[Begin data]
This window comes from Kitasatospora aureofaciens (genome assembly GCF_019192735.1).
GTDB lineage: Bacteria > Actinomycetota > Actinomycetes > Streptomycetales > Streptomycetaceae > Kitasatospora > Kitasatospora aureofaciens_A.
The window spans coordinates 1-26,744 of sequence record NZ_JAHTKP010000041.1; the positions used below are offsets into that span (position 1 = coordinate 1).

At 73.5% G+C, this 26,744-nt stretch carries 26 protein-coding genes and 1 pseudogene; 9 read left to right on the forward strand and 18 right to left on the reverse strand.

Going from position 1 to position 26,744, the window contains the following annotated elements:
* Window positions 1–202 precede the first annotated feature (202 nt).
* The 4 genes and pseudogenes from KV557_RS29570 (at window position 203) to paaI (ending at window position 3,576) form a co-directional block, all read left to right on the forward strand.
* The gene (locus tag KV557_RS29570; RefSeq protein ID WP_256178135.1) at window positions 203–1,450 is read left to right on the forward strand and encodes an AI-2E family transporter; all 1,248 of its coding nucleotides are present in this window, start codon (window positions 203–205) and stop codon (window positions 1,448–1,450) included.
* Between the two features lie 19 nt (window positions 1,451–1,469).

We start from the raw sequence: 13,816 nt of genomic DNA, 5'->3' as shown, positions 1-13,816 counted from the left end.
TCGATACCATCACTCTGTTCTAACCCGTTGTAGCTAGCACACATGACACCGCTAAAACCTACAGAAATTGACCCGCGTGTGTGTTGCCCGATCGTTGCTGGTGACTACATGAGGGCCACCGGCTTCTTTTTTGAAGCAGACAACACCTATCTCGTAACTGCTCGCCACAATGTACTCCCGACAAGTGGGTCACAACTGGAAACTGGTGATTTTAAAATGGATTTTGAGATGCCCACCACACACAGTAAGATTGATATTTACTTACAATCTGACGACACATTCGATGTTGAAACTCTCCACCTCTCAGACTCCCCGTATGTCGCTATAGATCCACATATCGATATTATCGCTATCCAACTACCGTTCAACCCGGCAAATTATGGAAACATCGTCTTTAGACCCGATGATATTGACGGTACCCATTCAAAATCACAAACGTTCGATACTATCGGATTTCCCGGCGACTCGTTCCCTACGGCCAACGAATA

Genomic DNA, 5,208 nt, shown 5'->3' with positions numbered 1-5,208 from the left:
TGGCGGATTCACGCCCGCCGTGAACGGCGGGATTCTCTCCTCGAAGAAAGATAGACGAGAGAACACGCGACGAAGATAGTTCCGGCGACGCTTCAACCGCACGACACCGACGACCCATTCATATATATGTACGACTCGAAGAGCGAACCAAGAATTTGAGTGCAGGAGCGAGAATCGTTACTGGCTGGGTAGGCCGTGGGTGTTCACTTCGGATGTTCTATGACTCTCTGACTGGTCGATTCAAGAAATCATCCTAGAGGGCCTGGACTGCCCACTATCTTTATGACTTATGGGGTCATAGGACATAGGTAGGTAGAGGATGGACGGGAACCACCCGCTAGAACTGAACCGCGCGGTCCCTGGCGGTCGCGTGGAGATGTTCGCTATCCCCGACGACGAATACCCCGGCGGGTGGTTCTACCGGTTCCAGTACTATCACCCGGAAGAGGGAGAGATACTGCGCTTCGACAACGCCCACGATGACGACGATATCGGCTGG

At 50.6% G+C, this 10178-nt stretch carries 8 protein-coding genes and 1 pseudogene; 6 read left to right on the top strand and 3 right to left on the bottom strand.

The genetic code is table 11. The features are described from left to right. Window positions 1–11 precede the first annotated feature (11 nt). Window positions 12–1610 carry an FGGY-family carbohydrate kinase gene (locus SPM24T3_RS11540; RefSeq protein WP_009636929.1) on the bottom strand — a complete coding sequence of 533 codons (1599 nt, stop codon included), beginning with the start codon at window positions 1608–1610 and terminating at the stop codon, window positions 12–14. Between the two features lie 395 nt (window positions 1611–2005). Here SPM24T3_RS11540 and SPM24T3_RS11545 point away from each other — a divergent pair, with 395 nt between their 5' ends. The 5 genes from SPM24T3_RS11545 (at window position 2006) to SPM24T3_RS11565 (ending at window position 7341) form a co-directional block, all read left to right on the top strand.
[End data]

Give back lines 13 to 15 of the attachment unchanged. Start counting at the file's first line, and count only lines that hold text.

TGGCGGATTCACGCCCGCCGTGAACGGCGGGATTCTCTCCTCGAAGAAAGATAGACGAGAGAACACGCGACGAAGATAGTTCCGGCGACGCTTCAACCGCACGACACCGACGACCCATTCATATATATGTACGACTCGAAGAGCGAACCAAGAATTTGAGTGCAGGAGCGAGAATCGTTACTGGCTGGGTAGGCCGTGGGTGTTCACTTCGGATGTTCTATGACTCTCTGACTGGTCGATTCAAGAAATCATCCTAGAGGGCCTGGACTGCCCACTATCTTTATGACTTATGGGGTCATAGGACATAGGTAGGTAGAGGATGGACGGGAACCACCCGCTAGAACTGAACCGCGCGGTCCCTGGCGGTCGCGTGGAGATGTTCGCTATCCCCGACGACGAATACCCCGGCGGGTGGTTCTACCGGTTCCAGTACTATCACCCGGAAGAGGGAGAGATACTGCGCTTCGACAACGCCCACGATGACGACGATATCGGCTGG

At 50.6% G+C, this 10178-nt stretch carries 8 protein-coding genes and 1 pseudogene; 6 read left to right on the top strand and 3 right to left on the bottom strand.

The genetic code is table 11. The features are described from left to right. Window positions 1–11 precede the first annotated feature (11 nt). Window positions 12–1610 carry an FGGY-family carbohydrate kinase gene (locus SPM24T3_RS11540; RefSeq protein WP_009636929.1) on the bottom strand — a complete coding sequence of 533 codons (1599 nt, stop codon included), beginning with the start codon at window positions 1608–1610 and terminating at the stop codon, window positions 12–14. Between the two features lie 395 nt (window positions 1611–2005). Here SPM24T3_RS11540 and SPM24T3_RS11545 point away from each other — a divergent pair, with 395 nt between their 5' ends. The 5 genes from SPM24T3_RS11545 (at window position 2006) to SPM24T3_RS11565 (ending at window position 7341) form a co-directional block, all read left to right on the top strand.